Human Rights in Cuba

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July 2017
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Some Cubans choose dose of private medicine despite price
Andrea Rodriguez, Associated Press Updated 1:32 am, Tuesday, July 4, 2017

HAVANA (AP) — For a dollar, Cuban podiatrist Serafin Barca will spend a
half hour cutting the corns off a senior citizen’s foot, or nearly an
hour removing a stubborn wart.
The 80-year-old is among the last private medical workers in communist
Cuba, which prides itself on its free, universal state care and
which has barred the creation of new private medical practices since
1963 — the year Barca graduated in his specialty after four years of study.
Barca is busy from morning until night treating patients frustrated with
the inefficiency of the state system. “The service is of higher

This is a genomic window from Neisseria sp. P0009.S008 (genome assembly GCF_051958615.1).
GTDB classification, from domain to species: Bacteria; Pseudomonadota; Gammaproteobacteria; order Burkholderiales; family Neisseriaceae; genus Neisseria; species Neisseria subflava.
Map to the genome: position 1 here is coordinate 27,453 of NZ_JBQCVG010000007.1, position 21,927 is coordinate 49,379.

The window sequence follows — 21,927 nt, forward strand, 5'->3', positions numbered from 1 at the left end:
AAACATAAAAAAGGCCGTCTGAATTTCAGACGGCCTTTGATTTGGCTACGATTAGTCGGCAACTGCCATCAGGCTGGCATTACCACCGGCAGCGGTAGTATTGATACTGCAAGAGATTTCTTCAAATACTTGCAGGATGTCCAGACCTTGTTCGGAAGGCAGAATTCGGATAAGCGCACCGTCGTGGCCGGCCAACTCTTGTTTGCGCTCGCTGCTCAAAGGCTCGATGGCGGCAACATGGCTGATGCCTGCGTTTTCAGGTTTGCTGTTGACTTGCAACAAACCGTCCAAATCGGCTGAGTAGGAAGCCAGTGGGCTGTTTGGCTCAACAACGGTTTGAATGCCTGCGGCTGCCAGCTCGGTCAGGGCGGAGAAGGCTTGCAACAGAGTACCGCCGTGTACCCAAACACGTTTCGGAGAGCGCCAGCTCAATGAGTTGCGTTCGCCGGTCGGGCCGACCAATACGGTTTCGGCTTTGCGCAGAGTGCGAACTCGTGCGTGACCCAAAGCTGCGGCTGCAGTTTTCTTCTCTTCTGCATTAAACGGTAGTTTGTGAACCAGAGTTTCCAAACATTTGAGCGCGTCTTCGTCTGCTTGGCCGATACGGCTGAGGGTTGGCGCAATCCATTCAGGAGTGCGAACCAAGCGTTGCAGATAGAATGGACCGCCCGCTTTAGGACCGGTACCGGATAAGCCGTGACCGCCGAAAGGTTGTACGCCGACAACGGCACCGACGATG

quality,” Barca said. “If you get a patient and you don’t treat them
well … you don’t get them back.”
Some Cubans believe that allowing more private practices would improve
services and help ease the state’s burden, allowing it to concentrate on
more complicated surgeries and treatments that require sophisticated
technology. A growing number of Cubans in recent years have begun to
complain about the quality of free medical services, which many say has
been affected by doctors leaving on international health missions or
moving to countries such as the U.S. in search of higher salaries and a
better quality of life.
Martha Garcia, a 72-year-old retiree, has been visiting Barca for her
foot problems for more than a decade.

Source: Some Cubans choose dose of private medicine despite price – –

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